Pharmacist shares tips on buying supplements

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We spend hours every day online, and that is where companies are increasing advertising supplements for pain, a better night's sleep,

or a much-needed energy boost.

The Food and Drug Administration recently issued warning letters to two companies that market and distribute kratom products online, through either social media or websites.

The agency says the companies were illegally selling unapproved and misbranded kratom products, and making unproven claims they can treat or cure opioid addiction or ease withdrawal symptoms.

Ashish Advani, a pharmacist and founder of InPharmD, a website and mobile app that allows medical professionals to ask questions about medication and get science-based answers, says the online supplement market is growing.

"We're starting to see a whole lot more marketing through our social channels," Advani says.  "It does make it tougher, then, to realize what's legit and what's not legit."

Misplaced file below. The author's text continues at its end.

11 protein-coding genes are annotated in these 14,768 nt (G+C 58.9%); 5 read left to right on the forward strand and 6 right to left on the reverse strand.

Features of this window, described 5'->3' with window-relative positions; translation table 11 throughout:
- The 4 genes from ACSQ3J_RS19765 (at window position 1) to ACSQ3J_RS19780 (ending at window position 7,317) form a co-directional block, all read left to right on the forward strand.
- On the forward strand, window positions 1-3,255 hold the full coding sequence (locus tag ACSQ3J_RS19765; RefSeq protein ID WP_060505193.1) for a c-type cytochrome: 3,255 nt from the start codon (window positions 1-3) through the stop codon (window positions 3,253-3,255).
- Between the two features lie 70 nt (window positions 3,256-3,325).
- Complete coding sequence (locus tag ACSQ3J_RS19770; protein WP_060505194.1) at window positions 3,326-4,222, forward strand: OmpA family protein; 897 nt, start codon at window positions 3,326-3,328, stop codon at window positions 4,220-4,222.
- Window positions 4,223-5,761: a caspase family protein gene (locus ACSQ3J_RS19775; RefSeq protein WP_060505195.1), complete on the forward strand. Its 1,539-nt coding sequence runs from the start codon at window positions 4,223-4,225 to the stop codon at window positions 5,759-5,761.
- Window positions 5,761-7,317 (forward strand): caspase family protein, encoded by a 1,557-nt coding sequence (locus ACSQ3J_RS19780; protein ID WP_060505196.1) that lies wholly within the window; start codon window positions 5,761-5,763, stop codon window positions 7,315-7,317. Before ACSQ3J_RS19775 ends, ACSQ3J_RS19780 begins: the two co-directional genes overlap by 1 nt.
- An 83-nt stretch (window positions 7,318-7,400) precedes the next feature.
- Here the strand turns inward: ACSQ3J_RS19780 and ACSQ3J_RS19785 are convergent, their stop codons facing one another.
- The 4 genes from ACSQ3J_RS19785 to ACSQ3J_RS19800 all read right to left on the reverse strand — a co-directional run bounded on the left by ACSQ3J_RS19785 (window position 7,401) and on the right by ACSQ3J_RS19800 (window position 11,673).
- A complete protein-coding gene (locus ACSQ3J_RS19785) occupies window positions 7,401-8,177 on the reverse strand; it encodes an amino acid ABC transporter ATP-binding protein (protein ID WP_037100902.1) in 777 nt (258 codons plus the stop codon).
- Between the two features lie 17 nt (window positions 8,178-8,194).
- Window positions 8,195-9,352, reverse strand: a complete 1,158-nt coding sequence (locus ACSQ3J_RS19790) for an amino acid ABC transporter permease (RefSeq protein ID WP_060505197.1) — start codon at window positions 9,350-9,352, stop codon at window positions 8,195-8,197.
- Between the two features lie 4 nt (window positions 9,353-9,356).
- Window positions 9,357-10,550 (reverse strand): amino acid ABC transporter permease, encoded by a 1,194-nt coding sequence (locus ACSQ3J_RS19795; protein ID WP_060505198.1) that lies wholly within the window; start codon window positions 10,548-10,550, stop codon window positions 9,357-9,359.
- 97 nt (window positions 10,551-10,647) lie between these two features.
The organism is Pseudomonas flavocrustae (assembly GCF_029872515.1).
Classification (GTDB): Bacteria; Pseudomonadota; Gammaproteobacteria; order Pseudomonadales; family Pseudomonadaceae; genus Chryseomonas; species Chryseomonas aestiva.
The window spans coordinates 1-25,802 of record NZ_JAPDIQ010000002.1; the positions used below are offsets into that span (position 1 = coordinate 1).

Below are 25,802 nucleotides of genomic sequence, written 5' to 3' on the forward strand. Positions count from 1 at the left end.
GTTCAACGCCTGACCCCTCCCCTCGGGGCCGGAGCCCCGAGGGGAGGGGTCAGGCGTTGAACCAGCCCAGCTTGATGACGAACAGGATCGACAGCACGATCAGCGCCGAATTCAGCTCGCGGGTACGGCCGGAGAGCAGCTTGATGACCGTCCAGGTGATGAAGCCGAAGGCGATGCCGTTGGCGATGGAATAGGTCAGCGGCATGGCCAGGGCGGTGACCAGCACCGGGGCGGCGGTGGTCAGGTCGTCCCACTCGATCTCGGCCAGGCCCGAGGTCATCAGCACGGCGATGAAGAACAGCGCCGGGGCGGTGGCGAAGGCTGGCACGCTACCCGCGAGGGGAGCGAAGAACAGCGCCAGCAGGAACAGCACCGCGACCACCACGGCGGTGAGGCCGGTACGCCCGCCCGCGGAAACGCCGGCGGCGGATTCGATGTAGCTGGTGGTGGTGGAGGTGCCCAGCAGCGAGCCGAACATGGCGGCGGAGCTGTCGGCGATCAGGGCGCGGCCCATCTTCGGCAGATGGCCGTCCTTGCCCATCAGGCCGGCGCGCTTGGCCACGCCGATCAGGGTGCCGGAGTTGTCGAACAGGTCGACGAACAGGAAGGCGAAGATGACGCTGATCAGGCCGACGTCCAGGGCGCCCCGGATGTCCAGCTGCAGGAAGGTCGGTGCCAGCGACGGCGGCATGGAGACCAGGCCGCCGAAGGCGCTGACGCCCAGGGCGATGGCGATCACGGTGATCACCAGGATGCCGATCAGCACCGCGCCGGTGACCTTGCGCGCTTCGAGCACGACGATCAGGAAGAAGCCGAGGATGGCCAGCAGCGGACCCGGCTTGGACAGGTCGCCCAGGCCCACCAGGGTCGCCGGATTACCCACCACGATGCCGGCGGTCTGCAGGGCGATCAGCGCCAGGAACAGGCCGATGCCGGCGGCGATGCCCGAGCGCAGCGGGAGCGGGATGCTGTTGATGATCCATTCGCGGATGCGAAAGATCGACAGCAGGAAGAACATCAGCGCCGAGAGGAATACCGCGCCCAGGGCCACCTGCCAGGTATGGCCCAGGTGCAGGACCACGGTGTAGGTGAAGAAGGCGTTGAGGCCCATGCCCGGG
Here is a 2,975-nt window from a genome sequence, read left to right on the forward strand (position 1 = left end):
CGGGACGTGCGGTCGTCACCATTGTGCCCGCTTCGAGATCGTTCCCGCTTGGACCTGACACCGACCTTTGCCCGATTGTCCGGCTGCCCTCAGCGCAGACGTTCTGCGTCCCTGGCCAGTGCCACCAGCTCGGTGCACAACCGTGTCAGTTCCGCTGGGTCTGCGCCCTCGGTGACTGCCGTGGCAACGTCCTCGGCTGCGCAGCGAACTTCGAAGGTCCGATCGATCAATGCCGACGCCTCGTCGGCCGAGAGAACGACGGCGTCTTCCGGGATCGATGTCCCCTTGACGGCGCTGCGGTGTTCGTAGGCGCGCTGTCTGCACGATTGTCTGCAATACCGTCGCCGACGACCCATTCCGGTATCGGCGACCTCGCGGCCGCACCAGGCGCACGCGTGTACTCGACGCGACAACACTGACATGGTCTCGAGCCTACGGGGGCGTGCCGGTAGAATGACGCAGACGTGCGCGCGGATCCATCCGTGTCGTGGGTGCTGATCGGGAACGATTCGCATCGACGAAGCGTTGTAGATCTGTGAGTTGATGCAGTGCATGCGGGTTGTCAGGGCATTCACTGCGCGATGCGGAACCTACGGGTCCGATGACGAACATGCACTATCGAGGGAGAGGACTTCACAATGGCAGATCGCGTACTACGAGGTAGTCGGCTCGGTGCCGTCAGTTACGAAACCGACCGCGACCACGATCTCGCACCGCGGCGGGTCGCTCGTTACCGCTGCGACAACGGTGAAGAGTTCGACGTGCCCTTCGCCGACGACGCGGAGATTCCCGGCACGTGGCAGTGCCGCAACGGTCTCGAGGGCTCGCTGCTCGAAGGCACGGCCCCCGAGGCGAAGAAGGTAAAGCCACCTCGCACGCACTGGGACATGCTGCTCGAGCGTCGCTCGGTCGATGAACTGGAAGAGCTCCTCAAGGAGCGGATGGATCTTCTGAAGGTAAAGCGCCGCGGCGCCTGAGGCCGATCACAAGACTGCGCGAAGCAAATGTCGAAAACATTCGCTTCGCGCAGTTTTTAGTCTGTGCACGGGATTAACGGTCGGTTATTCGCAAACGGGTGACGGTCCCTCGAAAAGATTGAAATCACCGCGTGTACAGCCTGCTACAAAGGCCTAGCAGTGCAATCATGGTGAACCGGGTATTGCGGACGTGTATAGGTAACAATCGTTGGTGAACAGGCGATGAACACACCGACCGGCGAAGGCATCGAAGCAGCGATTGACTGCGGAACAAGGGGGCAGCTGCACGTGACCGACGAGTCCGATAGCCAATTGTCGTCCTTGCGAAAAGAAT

Advani says supplements are not regulated by the FDA the way prescription drugs are.

So, he says, they do not under the same rigorous safety testing or studies to prove they are effective as prescription medications do.

Advani says, if you're curious about a supplement you see about online, do some research before you spend your money.

"Now, today we live in this information age, where everything has data behind it, and we should be able to access that data very, very easily," Advani says. 

If you are not tech savvy, Advani says, your physician or local pharmacist may be able to provide information on supplements.

"We should be asking our healthcare providers before we do anything: 'tell me about the studies that exist behind this, I want to know about the safety, I want to know about the effectiveness,'" he says.

A new AARP survey found a quarter of adults age 50 and older take at least one supplement for brain health, paying anywhere from $20 to $60 a month for the supplements.

But the group warned there is little, if any, scientific evidence the supplements offer any protective benefit.

So, Advani says, before you take any new drug, ask questions and do your homework.

"I think for anything we're considering putting in our bodies, we should be looking at the studies, the actual literature, the actual data," he says.  "All too often we don't think about that."